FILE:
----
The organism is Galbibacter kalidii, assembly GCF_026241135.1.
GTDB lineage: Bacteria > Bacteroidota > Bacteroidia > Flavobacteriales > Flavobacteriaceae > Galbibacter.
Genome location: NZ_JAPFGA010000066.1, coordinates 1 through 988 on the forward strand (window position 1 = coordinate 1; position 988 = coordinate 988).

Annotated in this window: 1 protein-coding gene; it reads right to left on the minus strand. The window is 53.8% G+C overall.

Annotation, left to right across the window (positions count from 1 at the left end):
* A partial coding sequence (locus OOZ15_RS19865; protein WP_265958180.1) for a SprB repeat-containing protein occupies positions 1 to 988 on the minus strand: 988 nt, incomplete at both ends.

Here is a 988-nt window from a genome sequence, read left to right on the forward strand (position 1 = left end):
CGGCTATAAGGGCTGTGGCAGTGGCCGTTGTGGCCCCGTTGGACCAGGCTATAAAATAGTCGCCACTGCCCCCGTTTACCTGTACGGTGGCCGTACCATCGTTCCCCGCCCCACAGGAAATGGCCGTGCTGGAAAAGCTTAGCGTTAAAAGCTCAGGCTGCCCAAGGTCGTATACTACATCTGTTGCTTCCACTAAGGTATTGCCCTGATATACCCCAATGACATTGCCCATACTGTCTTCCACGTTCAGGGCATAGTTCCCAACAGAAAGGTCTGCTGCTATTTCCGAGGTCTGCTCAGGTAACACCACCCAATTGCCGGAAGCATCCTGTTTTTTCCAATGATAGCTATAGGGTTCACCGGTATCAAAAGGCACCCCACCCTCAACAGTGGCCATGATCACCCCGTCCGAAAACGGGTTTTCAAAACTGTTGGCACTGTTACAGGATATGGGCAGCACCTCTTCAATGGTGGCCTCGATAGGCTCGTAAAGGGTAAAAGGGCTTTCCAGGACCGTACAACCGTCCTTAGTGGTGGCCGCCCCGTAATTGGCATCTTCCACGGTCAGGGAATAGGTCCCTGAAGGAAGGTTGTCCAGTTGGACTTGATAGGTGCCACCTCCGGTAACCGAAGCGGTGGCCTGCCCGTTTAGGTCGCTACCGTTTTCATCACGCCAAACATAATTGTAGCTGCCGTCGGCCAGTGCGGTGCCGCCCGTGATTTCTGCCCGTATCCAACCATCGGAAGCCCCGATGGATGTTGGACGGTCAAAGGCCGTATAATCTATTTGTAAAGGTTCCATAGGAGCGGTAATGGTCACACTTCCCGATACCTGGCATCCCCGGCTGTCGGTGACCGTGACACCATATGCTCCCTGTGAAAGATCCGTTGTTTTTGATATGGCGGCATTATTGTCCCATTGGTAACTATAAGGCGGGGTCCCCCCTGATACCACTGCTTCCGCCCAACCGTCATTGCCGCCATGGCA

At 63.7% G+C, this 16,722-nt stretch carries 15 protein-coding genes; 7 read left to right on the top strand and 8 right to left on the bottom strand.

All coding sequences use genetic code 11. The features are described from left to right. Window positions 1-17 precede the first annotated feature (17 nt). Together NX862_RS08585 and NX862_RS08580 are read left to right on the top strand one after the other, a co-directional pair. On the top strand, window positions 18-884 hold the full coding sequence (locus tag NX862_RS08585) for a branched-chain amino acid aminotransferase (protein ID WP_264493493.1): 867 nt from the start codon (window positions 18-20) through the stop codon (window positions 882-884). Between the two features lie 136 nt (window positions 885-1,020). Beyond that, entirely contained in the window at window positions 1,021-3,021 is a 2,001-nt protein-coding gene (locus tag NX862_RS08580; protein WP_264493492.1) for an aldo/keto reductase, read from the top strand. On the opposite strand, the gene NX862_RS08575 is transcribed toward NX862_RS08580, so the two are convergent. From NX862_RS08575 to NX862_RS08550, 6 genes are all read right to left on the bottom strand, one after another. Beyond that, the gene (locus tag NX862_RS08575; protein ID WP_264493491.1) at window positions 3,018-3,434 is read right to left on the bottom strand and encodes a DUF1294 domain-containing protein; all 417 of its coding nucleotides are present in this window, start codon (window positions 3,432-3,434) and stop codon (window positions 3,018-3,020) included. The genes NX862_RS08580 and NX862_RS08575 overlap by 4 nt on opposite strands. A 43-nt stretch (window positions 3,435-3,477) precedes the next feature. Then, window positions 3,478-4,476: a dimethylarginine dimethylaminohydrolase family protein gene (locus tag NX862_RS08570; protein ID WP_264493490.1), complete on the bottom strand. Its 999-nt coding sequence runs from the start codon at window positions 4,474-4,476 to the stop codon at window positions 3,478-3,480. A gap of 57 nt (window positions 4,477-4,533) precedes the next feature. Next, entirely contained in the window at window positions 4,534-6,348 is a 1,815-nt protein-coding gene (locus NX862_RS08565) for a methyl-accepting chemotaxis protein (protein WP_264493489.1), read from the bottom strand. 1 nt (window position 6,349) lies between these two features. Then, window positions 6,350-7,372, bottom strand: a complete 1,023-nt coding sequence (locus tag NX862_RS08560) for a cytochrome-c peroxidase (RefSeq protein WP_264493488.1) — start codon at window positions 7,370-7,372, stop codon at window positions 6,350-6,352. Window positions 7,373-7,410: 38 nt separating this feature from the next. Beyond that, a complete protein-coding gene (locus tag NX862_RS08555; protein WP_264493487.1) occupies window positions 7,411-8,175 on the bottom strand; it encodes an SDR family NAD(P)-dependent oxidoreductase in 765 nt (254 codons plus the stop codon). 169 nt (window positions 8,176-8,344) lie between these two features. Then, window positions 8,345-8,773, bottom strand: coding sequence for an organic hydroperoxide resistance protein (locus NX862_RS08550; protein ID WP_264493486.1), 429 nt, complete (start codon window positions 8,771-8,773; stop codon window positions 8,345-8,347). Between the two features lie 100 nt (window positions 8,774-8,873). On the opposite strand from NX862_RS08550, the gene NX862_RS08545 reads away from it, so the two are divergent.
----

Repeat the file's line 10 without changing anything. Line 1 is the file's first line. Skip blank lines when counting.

All coding sequences use genetic code 11. The features are described from left to right. Window positions 1-17 precede the first annotated feature (17 nt). Together NX862_RS08585 and NX862_RS08580 are read left to right on the top strand one after the other, a co-directional pair. On the top strand, window positions 18-884 hold the full coding sequence (locus tag NX862_RS08585) for a branched-chain amino acid aminotransferase (protein ID WP_264493493.1): 867 nt from the start codon (window positions 18-20) through the stop codon (window positions 882-884). Between the two features lie 136 nt (window positions 885-1,020). Beyond that, entirely contained in the window at window positions 1,021-3,021 is a 2,001-nt protein-coding gene (locus tag NX862_RS08580; protein WP_264493492.1) for an aldo/keto reductase, read from the top strand. On the opposite strand, the gene NX862_RS08575 is transcribed toward NX862_RS08580, so the two are convergent. From NX862_RS08575 to NX862_RS08550, 6 genes are all read right to left on the bottom strand, one after another. Beyond that, the gene (locus tag NX862_RS08575; protein ID WP_264493491.1) at window positions 3,018-3,434 is read right to left on the bottom strand and encodes a DUF1294 domain-containing protein; all 417 of its coding nucleotides are present in this window, start codon (window positions 3,432-3,434) and stop codon (window positions 3,018-3,020) included. The genes NX862_RS08580 and NX862_RS08575 overlap by 4 nt on opposite strands. A 43-nt stretch (window positions 3,435-3,477) precedes the next feature. Then, window positions 3,478-4,476: a dimethylarginine dimethylaminohydrolase family protein gene (locus tag NX862_RS08570; protein ID WP_264493490.1), complete on the bottom strand. Its 999-nt coding sequence runs from the start codon at window positions 4,474-4,476 to the stop codon at window positions 3,478-3,480. A gap of 57 nt (window positions 4,477-4,533) precedes the next feature. Next, entirely contained in the window at window positions 4,534-6,348 is a 1,815-nt protein-coding gene (locus NX862_RS08565) for a methyl-accepting chemotaxis protein (protein WP_264493489.1), read from the bottom strand. 1 nt (window position 6,349) lies between these two features. Then, window positions 6,350-7,372, bottom strand: a complete 1,023-nt coding sequence (locus tag NX862_RS08560) for a cytochrome-c peroxidase (RefSeq protein WP_264493488.1) — start codon at window positions 7,370-7,372, stop codon at window positions 6,350-6,352. Window positions 7,373-7,410: 38 nt separating this feature from the next. Beyond that, a complete protein-coding gene (locus tag NX862_RS08555; protein WP_264493487.1) occupies window positions 7,411-8,175 on the bottom strand; it encodes an SDR family NAD(P)-dependent oxidoreductase in 765 nt (254 codons plus the stop codon). 169 nt (window positions 8,176-8,344) lie between these two features. Then, window positions 8,345-8,773, bottom strand: coding sequence for an organic hydroperoxide resistance protein (locus NX862_RS08550; protein ID WP_264493486.1), 429 nt, complete (start codon window positions 8,771-8,773; stop codon window positions 8,345-8,347). Between the two features lie 100 nt (window positions 8,774-8,873). On the opposite strand from NX862_RS08550, the gene NX862_RS08545 reads away from it, so the two are divergent.